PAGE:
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The role of guard cell chloroplasts in stomatal function and coordinating stomatal and mesophyll responses .

Batta, Kucheli (2018) The role of guard cell chloroplasts in stomatal function and coordinating stomatal and mesophyll responses . PhD thesis, University of Essex.

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KUCHELI BATTA PhD corrected thesis version 2018.pdf
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Guard cells controls the stomata through which exchange of gas takes place by balancing between CO2 uptake for photosynthesis and water loss through transpiration leading to ultimate plant water use efficiency (WUE). Climate change is predicted to lead to greater temperatures and reduced water availability resulting in adverse effect on plant productivity. Sustainable agriculture will therefore require a major reduction in plant water use hence stomata have become potential target for manipulation. Understanding the signal mechanisms of stomata in response to these changing environmental conditions is therefore critically important. In order to facilitate an understanding of stomatal regulation and how it is influenced by the surrounding mesophyll cells, we have used two approaches to find a possible coordination that links mesophyll and guard cell metabolism through the use of stomatal physiology and genetic engineering. The first approach used a novel epidermal mesophyll transfer experiment to monitor stomatal responses to dynamic environmental changes with and without the mesophyll present. The second approach used new molecular tools and techniques to manipulate chloroplast metabolism specifically in the guard cells to elucidate mesophyll-derived signals that coordinate mesophyll CO2 demands with stomatal behaviour towards crop improvement. The results presented have shown guard cells plays a role in stomatal function even though the degree of responsiveness is slower than when the mesophyll is present. Furthermore, the molecular approach demonstrated using Arabidopsis plants overexpressing Rieske and SBPase resulted in substantial and significant impacts on plant development coupled with increases in photosynthetic efficiency of photosystem II in the early stages of seedling development. The result obtained proves more opportunities await the exploitation of guard cells metabolism towards the improvement of plants.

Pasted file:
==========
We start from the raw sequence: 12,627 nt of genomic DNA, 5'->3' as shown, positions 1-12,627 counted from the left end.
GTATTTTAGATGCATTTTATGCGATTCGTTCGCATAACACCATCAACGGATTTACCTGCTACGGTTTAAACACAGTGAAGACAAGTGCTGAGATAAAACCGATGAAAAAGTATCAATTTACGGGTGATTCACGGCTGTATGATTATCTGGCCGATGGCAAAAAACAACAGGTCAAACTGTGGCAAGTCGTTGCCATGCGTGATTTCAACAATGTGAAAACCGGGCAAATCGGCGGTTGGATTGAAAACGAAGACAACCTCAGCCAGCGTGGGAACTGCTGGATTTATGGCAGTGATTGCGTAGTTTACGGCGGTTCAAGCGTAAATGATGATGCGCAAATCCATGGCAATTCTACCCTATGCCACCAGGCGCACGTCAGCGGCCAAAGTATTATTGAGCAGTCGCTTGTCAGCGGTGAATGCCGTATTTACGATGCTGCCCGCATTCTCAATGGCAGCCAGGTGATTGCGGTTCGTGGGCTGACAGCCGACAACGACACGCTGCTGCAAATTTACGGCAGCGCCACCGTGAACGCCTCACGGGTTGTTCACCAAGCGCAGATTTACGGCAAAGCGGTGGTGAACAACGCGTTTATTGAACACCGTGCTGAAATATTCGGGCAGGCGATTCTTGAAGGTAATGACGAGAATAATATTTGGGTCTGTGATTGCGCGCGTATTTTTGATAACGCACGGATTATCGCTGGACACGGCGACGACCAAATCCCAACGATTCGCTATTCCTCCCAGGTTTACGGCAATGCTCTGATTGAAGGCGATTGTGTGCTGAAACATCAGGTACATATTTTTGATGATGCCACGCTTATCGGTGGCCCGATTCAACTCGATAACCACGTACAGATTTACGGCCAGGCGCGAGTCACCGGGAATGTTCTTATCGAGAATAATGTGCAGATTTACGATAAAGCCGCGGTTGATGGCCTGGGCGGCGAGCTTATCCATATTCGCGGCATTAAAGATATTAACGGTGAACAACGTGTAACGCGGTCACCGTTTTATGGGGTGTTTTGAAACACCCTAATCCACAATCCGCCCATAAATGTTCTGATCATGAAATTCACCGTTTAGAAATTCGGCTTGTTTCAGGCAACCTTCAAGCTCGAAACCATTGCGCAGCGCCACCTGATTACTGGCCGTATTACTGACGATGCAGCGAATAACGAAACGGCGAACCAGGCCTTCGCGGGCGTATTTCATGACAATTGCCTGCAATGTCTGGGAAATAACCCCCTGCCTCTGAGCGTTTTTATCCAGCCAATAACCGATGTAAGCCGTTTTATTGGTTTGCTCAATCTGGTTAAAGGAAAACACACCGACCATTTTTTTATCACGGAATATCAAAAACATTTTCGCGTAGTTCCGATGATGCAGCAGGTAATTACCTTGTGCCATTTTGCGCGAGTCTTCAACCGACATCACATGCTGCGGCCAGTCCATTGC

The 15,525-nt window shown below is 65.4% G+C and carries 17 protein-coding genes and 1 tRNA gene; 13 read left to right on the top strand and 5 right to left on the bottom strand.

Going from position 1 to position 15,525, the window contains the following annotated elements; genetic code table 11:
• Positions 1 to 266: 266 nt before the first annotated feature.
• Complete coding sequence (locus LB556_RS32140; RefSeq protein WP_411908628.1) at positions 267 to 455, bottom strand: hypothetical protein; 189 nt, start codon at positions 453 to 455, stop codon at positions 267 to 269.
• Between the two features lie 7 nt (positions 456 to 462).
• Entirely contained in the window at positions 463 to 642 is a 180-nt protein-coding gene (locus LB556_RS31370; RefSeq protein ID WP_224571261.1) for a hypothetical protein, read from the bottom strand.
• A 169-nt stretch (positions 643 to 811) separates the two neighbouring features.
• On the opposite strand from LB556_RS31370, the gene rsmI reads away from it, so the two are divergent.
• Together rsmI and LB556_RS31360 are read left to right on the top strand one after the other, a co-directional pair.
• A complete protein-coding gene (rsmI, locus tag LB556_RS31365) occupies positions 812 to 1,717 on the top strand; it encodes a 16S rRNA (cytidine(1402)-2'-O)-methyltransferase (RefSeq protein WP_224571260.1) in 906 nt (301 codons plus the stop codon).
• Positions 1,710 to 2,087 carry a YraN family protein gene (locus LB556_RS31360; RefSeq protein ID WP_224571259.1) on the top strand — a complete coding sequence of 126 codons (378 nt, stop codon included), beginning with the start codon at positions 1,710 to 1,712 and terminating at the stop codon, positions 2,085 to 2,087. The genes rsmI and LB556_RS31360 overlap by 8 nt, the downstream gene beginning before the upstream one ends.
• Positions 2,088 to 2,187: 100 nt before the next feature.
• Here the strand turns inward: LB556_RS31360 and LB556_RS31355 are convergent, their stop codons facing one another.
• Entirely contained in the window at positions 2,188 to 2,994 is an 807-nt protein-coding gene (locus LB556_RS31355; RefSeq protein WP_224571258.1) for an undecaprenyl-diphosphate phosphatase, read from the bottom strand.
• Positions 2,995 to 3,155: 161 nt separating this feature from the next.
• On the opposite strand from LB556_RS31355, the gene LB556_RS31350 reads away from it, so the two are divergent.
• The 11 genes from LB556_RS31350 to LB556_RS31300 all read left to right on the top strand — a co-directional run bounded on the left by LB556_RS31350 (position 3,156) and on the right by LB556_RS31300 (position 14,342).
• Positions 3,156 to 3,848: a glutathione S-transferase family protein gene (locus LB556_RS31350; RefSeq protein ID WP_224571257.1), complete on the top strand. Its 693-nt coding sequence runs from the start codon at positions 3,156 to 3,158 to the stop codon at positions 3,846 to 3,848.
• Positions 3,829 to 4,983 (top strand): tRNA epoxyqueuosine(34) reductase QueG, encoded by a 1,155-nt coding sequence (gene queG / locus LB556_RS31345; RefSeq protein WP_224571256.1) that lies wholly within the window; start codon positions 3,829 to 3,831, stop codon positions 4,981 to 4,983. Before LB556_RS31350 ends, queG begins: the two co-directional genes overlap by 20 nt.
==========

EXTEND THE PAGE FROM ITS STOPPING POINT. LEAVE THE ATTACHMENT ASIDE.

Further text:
Item Type: Thesis (PhD)
Subjects: Q Science > QH Natural history > QH301 Biology
Divisions: Faculty of Science and Health > Biological Sciences, School of
Depositing User: Kucheli Batta
Date Deposited: 16 Nov 2018 13:01
Last Modified: 16 Nov 2018 13:01

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